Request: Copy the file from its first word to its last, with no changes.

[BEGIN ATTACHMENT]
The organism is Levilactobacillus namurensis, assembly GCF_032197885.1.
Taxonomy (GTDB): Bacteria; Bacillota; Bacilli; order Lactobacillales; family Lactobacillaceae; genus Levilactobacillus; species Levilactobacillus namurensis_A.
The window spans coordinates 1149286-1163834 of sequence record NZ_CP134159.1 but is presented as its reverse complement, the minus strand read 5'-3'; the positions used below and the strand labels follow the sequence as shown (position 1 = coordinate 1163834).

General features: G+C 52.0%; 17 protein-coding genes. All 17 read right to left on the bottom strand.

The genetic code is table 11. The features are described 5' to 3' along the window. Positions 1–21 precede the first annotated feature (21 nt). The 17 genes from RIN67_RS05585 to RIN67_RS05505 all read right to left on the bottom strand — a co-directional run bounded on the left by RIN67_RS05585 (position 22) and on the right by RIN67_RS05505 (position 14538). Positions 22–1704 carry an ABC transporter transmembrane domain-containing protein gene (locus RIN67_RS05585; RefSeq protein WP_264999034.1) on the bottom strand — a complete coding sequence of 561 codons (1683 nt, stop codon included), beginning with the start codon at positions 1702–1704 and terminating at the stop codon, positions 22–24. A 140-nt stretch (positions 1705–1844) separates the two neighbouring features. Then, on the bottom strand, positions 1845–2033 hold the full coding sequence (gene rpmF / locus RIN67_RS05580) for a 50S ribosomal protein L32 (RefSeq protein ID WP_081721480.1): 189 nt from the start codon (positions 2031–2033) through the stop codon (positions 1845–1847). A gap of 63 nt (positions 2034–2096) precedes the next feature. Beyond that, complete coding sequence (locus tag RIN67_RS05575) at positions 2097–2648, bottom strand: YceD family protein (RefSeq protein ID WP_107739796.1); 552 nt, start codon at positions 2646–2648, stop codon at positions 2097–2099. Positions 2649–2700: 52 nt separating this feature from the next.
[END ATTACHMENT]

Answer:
The organism is Levilactobacillus namurensis, assembly GCF_032197885.1.
Taxonomy (GTDB): Bacteria; Bacillota; Bacilli; order Lactobacillales; family Lactobacillaceae; genus Levilactobacillus; species Levilactobacillus namurensis_A.
The window spans coordinates 1149286-1163834 of sequence record NZ_CP134159.1 but is presented as its reverse complement, the minus strand read 5'-3'; the positions used below and the strand labels follow the sequence as shown (position 1 = coordinate 1163834).

General features: G+C 52.0%; 17 protein-coding genes. All 17 read right to left on the bottom strand.

The genetic code is table 11. The features are described 5' to 3' along the window. Positions 1–21 precede the first annotated feature (21 nt). The 17 genes from RIN67_RS05585 to RIN67_RS05505 all read right to left on the bottom strand — a co-directional run bounded on the left by RIN67_RS05585 (position 22) and on the right by RIN67_RS05505 (position 14538). Positions 22–1704 carry an ABC transporter transmembrane domain-containing protein gene (locus RIN67_RS05585; RefSeq protein WP_264999034.1) on the bottom strand — a complete coding sequence of 561 codons (1683 nt, stop codon included), beginning with the start codon at positions 1702–1704 and terminating at the stop codon, positions 22–24. A 140-nt stretch (positions 1705–1844) separates the two neighbouring features. Then, on the bottom strand, positions 1845–2033 hold the full coding sequence (gene rpmF / locus RIN67_RS05580) for a 50S ribosomal protein L32 (RefSeq protein ID WP_081721480.1): 189 nt from the start codon (positions 2031–2033) through the stop codon (positions 1845–1847). A gap of 63 nt (positions 2034–2096) precedes the next feature. Beyond that, complete coding sequence (locus tag RIN67_RS05575) at positions 2097–2648, bottom strand: YceD family protein (RefSeq protein ID WP_107739796.1); 552 nt, start codon at positions 2646–2648, stop codon at positions 2097–2099. Positions 2649–2700: 52 nt separating this feature from the next.